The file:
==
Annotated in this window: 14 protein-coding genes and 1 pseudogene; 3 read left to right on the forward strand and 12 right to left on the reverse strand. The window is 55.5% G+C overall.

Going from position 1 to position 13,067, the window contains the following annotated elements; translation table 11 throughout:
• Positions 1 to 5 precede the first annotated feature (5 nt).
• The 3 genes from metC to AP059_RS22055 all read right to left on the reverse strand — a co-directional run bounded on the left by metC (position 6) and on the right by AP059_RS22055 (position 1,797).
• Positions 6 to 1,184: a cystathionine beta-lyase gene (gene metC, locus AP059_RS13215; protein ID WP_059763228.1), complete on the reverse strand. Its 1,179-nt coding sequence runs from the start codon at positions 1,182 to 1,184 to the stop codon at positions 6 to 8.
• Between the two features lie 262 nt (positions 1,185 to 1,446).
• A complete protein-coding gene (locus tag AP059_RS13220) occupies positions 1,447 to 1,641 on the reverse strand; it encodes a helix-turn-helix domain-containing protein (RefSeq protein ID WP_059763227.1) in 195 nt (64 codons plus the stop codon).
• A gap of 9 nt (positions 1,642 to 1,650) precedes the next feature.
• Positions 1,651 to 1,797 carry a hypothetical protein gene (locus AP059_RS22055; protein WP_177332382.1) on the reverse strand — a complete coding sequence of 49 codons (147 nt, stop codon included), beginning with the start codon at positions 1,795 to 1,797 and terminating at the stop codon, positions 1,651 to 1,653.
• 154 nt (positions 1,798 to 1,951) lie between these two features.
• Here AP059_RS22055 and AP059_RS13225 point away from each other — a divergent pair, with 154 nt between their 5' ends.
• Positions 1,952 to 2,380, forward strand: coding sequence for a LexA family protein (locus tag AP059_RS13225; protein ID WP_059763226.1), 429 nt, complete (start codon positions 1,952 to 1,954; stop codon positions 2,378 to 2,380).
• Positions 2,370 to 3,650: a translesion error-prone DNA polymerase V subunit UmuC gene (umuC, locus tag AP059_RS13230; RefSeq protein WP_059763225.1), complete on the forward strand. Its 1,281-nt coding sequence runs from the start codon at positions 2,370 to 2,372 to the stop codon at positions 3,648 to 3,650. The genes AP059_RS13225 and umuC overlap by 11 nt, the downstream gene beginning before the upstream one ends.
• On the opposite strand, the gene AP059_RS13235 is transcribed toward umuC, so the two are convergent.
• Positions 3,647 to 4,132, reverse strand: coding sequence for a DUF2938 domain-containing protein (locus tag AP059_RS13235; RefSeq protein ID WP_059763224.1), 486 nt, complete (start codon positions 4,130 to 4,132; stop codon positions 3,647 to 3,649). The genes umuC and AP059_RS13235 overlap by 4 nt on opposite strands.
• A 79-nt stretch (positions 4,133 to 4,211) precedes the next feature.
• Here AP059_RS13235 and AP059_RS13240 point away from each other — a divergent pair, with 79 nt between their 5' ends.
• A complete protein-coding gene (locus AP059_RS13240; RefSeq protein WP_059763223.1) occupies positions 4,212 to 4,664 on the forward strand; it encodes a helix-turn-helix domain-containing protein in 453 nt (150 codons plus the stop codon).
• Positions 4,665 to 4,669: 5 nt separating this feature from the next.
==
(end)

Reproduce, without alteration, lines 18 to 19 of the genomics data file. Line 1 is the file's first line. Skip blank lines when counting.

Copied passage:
• A complete protein-coding gene (locus AP059_RS13240; RefSeq protein WP_059763223.1) occupies positions 4,212 to 4,664 on the forward strand; it encodes a helix-turn-helix domain-containing protein in 453 nt (150 codons plus the stop codon).
• Positions 4,665 to 4,669: 5 nt separating this feature from the next.